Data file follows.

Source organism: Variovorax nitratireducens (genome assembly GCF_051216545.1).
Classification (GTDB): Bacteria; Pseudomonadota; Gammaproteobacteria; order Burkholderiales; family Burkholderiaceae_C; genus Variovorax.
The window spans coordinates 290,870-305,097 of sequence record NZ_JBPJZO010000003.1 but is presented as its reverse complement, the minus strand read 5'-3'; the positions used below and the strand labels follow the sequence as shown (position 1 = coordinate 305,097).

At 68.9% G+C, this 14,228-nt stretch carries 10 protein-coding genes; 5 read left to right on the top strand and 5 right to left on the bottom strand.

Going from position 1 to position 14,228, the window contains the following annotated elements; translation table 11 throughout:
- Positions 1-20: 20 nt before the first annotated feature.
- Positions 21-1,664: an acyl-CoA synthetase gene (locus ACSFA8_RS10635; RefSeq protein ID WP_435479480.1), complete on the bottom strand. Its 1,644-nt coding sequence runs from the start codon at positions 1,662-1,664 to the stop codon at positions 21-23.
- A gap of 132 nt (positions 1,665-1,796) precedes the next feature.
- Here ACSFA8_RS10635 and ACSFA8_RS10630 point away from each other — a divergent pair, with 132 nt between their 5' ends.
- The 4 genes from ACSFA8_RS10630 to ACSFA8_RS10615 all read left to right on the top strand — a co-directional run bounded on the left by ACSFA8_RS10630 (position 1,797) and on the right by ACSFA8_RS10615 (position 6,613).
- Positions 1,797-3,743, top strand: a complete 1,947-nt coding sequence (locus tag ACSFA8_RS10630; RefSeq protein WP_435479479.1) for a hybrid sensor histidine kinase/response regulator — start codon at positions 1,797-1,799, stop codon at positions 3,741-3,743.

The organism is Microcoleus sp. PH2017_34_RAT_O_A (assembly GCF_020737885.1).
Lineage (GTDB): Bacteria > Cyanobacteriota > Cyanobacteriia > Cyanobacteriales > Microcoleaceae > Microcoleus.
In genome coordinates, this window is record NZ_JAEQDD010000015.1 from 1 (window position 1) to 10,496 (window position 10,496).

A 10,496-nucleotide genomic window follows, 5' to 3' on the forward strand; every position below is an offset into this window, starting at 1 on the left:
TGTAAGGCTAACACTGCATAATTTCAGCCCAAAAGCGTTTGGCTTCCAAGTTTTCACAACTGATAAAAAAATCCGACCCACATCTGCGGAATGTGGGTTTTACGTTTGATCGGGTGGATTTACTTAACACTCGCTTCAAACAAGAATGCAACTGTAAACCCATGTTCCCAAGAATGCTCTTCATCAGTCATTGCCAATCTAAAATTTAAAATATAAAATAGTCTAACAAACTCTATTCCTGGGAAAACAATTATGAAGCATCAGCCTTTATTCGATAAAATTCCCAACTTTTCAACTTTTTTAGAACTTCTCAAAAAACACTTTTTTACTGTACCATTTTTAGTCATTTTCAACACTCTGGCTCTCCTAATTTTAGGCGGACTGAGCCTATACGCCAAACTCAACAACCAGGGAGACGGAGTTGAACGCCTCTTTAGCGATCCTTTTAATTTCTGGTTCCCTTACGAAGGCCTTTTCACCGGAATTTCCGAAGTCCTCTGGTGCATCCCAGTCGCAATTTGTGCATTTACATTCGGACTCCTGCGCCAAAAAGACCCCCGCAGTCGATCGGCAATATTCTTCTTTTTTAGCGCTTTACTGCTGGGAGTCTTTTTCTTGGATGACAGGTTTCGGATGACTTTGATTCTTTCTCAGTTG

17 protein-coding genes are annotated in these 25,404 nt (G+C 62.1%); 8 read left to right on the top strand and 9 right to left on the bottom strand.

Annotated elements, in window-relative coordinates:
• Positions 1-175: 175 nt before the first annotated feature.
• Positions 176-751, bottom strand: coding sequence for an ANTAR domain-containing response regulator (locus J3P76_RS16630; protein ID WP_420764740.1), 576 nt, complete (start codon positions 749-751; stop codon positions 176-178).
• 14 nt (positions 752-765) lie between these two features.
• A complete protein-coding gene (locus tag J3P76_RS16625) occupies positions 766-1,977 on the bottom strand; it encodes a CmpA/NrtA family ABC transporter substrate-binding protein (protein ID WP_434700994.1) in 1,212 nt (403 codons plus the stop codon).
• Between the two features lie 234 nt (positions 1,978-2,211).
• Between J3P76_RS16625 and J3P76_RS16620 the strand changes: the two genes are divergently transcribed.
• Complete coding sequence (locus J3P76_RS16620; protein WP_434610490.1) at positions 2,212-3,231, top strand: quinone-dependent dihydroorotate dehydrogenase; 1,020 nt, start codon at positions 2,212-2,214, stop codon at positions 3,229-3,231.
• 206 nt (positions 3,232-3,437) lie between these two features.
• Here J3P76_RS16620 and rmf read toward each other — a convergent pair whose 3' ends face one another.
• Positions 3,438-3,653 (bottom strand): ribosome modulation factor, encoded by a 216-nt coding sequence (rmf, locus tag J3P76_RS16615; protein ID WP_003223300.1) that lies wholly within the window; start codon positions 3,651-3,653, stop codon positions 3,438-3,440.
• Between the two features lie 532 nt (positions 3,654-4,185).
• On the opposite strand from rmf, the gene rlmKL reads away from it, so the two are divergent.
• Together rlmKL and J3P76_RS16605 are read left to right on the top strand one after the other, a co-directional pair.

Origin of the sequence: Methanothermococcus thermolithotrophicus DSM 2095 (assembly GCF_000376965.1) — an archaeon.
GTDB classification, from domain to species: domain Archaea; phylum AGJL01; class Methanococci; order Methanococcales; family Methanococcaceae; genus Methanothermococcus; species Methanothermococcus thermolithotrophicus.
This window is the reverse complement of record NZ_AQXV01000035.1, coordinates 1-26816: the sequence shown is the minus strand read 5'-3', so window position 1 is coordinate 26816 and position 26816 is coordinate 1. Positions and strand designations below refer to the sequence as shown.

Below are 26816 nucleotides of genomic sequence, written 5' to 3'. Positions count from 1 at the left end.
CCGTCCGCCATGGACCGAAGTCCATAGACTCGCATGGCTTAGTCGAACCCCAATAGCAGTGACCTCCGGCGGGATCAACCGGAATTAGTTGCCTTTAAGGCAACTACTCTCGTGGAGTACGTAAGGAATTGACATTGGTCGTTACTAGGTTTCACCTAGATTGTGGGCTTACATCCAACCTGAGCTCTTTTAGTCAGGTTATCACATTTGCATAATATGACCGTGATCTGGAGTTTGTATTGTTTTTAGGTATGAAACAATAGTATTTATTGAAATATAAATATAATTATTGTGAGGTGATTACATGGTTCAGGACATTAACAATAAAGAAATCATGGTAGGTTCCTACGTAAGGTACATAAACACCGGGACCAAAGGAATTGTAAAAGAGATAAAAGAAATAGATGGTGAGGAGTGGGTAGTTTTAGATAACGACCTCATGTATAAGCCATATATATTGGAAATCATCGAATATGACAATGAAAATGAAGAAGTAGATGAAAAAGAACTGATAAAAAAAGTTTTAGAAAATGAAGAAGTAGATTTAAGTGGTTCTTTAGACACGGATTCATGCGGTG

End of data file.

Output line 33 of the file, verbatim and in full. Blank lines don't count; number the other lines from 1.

GTDB classification, from domain to species: domain Archaea; phylum AGJL01; class Methanococci; order Methanococcales; family Methanococcaceae; genus Methanothermococcus; species Methanothermococcus thermolithotrophicus.